employment opportunities, Koreans prefer to attend the highest-ranking universities: Seoul University,
Korea University and Yonsei University.

Names are considered to be very personal and they are not usually used in conversation. First names are
used only between very close friends and under prescribed circumstances. To do otherwise is
considered impolite and possibly offensive. In fact, many older Koreans are so sensitive about this that
they don’t like to hear their personal names said aloud. Australians' propensity to use given names is
not shared by the Koreans outside their own family or very close friends. Koreans always address or
refer to other Koreans by his or her family name. Calling Koreans by their given name can therefore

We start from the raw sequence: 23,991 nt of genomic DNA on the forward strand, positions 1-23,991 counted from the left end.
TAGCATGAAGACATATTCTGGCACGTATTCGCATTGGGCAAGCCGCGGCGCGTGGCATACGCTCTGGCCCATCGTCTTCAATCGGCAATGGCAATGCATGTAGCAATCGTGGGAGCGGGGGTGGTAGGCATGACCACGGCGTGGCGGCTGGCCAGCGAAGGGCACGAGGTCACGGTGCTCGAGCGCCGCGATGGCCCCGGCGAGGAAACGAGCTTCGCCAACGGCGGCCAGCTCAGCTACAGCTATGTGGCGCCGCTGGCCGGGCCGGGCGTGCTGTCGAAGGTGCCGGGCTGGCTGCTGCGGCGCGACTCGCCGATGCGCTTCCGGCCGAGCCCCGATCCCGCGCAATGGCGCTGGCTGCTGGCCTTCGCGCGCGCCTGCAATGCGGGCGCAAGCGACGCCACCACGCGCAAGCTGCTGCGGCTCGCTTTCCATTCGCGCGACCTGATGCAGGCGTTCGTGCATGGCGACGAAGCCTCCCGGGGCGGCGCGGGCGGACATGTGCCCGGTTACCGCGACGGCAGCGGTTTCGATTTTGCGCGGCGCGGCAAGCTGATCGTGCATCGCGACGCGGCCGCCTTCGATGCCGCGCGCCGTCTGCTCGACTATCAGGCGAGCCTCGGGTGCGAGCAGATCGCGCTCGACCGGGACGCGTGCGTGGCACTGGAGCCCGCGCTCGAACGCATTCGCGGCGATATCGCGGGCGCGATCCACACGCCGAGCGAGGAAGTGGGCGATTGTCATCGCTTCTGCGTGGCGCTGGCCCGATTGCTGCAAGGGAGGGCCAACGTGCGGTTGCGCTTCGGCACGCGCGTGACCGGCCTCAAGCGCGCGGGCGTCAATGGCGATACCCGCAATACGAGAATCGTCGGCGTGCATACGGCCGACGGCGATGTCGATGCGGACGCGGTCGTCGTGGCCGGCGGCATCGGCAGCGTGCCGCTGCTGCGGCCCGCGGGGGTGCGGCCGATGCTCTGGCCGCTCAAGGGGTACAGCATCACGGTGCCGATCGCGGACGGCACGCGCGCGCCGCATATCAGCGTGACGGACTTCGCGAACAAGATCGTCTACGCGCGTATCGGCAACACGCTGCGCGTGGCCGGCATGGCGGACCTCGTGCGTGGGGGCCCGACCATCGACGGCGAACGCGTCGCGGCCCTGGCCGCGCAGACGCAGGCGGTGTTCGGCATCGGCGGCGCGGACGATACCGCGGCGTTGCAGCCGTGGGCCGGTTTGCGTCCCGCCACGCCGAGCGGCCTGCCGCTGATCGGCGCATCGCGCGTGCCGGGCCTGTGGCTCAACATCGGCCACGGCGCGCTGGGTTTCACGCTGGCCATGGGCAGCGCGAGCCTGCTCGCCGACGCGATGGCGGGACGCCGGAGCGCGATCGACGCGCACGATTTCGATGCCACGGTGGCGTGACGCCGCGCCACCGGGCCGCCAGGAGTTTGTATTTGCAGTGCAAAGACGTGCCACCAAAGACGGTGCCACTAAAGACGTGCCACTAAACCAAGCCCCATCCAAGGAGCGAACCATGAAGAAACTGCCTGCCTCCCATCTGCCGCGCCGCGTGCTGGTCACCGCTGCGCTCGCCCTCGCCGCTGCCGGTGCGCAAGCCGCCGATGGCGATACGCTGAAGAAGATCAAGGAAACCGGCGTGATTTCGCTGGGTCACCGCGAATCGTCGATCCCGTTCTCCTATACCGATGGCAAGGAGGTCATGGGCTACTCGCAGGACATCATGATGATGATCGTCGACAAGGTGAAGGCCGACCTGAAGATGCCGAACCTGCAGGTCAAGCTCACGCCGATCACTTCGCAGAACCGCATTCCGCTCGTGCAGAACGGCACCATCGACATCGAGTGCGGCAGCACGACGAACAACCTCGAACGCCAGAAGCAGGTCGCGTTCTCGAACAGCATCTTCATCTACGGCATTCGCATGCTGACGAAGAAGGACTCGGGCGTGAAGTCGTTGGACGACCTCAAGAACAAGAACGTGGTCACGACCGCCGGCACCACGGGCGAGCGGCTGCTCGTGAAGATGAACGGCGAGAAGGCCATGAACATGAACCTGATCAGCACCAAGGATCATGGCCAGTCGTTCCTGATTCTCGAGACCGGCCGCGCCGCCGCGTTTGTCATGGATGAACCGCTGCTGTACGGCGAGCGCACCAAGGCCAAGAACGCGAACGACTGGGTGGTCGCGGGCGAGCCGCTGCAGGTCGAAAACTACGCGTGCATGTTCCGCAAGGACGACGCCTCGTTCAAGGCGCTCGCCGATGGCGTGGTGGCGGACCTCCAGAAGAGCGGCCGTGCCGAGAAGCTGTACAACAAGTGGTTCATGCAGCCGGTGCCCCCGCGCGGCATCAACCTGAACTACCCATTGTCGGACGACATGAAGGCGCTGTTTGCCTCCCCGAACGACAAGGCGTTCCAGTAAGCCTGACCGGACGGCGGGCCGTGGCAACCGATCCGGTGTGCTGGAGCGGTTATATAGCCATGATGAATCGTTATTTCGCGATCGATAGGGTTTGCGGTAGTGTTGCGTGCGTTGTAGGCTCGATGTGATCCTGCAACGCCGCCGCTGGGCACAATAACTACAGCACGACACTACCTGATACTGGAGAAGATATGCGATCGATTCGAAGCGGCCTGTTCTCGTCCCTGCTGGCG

create some awkwardness.

                   Tips For Travellers to the Republic of Korea (ROK)

Business cards
        Name cards are essential for all business/official meetings. Cards are handed directly to the
        recipient, who should pause briefly to read the card. Name cards, drinks, food etc should be
        offered and received both hands if the offerer is more senior.

Formal Titles
       Koreans are conscious of status, and should be addressed using their title. In conversation,
       after the initial greetings and exchanges, family names can be dropped, and you can just use
       the title. When addressing Korean, always include their title, for example, Professor Kim,
       president Lee, Manager Park. This shows respect and helps to identify the innumerable Mr